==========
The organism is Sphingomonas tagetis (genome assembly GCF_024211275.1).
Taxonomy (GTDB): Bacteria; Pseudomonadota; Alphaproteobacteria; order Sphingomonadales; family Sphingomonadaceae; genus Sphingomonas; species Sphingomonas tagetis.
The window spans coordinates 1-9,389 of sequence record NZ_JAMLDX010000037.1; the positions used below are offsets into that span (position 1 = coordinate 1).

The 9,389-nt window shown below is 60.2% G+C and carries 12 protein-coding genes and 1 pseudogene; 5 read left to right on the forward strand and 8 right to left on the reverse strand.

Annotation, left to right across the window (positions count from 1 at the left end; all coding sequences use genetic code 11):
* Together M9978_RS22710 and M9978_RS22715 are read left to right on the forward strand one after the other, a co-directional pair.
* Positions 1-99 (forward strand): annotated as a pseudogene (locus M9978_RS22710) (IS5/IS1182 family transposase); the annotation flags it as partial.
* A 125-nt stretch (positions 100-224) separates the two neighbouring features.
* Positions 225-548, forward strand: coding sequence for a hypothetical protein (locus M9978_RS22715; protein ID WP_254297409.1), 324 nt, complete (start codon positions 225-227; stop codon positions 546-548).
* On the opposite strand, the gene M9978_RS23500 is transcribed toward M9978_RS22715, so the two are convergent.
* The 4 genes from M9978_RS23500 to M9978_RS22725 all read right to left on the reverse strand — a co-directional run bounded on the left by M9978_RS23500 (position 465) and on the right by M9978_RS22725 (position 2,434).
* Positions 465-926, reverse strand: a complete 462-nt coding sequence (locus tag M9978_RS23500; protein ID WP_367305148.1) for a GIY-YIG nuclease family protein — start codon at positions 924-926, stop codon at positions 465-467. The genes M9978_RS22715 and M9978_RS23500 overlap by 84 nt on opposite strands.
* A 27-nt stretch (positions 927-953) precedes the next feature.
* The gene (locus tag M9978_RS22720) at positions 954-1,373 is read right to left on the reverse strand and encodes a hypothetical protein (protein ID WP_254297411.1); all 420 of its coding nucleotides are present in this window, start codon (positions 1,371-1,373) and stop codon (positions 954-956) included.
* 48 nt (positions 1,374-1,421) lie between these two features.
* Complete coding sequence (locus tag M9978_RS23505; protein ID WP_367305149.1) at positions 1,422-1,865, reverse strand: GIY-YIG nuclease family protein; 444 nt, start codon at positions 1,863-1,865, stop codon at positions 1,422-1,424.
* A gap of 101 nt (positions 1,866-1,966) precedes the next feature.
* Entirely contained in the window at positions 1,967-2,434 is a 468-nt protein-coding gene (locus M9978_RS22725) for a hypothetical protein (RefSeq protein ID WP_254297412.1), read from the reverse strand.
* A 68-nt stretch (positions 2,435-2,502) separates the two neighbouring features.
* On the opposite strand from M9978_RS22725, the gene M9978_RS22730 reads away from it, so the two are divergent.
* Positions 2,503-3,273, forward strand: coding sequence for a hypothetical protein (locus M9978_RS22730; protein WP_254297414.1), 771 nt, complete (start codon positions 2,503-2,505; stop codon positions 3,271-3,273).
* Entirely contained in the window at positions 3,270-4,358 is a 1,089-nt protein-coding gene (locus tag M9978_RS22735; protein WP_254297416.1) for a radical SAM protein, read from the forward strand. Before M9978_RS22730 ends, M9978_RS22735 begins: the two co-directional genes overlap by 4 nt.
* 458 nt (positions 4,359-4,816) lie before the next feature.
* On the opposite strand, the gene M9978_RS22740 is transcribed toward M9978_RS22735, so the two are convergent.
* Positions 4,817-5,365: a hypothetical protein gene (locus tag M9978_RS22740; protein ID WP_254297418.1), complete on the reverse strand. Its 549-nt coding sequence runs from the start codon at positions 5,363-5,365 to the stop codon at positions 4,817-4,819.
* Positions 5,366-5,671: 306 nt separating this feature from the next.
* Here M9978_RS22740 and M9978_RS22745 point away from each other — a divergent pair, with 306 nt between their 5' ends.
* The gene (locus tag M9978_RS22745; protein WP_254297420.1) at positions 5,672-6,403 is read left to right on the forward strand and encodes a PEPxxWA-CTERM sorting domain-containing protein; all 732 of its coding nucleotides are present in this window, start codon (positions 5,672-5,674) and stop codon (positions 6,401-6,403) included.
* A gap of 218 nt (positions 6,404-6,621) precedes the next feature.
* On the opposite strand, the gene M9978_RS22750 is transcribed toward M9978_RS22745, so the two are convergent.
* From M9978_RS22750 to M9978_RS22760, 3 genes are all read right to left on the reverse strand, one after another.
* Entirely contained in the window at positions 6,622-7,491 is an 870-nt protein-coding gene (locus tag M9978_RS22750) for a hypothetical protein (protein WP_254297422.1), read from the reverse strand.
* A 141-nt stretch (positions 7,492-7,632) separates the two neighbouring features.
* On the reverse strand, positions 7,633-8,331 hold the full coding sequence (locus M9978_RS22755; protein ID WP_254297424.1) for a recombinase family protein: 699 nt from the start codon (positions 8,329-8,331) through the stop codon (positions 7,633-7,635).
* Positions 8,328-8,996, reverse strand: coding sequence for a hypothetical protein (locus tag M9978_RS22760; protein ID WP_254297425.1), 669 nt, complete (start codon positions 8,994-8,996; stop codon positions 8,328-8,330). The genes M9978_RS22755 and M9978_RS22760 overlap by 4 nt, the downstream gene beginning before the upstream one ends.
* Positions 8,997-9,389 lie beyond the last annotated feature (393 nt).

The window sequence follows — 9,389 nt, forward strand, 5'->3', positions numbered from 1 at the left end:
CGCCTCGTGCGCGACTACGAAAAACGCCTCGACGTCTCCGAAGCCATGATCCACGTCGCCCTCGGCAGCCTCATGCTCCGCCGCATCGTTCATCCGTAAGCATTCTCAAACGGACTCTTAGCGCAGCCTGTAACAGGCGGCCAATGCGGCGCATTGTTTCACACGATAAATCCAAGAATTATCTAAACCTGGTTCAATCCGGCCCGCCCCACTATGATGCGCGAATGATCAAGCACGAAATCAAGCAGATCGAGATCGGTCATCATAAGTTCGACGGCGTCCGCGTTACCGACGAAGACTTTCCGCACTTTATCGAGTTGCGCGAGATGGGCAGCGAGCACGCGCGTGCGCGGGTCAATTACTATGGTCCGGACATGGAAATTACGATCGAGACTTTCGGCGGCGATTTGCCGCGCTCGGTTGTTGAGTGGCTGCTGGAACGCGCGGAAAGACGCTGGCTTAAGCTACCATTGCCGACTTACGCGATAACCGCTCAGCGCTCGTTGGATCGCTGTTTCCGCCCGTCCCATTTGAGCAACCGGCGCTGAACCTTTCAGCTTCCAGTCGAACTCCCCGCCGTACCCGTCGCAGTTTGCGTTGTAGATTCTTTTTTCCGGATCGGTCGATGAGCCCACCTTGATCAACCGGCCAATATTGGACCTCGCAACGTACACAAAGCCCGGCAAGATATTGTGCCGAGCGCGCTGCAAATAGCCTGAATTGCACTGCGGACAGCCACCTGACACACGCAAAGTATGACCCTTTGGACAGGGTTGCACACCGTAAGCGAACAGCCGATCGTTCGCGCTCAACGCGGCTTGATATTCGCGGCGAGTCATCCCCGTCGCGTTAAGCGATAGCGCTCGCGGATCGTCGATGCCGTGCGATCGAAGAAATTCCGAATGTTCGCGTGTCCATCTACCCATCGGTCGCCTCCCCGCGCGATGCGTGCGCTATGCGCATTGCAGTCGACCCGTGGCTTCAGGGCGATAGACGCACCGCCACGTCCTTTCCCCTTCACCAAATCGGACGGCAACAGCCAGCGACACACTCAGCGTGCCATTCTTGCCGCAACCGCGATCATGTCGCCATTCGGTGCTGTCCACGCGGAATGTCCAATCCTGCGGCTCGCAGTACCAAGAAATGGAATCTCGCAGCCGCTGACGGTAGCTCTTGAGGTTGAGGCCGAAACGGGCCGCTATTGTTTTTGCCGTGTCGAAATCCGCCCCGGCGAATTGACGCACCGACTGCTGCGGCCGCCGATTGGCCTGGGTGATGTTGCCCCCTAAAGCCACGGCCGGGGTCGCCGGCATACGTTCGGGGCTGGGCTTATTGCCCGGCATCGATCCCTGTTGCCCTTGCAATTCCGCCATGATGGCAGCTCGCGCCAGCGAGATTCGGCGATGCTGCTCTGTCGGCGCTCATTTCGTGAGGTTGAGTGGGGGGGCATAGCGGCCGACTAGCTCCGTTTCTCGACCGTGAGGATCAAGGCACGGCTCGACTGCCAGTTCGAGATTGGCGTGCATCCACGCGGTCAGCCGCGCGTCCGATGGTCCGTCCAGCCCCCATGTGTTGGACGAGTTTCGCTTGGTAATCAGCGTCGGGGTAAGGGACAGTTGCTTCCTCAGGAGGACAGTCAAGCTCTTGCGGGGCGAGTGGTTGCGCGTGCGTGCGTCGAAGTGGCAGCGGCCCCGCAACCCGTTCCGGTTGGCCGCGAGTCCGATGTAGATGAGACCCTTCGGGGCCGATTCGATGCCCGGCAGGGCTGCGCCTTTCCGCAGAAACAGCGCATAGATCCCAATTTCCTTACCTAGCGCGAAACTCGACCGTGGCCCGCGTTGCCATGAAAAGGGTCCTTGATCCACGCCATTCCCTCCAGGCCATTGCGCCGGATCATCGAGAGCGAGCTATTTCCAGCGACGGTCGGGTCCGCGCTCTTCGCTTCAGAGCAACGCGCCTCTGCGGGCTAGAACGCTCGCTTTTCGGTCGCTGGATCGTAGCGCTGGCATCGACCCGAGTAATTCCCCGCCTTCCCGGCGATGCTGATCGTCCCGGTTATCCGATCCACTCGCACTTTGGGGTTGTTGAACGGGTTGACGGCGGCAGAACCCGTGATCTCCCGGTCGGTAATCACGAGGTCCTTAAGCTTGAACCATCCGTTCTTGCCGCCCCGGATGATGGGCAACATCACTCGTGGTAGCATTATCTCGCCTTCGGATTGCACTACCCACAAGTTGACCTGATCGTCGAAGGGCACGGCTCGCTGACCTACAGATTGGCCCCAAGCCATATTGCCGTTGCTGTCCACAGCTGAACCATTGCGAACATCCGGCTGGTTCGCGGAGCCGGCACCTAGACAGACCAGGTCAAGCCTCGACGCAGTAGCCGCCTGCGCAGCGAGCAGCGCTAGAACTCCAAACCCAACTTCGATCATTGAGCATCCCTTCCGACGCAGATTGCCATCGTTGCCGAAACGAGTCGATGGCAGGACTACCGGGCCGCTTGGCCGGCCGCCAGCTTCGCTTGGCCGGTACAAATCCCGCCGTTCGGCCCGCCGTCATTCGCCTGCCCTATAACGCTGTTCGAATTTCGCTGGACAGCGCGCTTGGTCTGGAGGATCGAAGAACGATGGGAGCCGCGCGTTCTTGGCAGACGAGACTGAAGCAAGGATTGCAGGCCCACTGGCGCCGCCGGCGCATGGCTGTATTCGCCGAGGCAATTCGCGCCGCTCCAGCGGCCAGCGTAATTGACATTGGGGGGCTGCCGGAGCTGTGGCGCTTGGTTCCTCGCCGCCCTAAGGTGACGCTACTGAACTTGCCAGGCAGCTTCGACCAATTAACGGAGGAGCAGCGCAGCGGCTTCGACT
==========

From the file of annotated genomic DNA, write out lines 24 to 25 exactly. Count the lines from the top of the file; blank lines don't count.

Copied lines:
* On the opposite strand, the gene M9978_RS22740 is transcribed toward M9978_RS22735, so the two are convergent.
* Positions 4,817-5,365: a hypothetical protein gene (locus tag M9978_RS22740; protein ID WP_254297418.1), complete on the reverse strand. Its 549-nt coding sequence runs from the start codon at positions 5,363-5,365 to the stop codon at positions 4,817-4,819.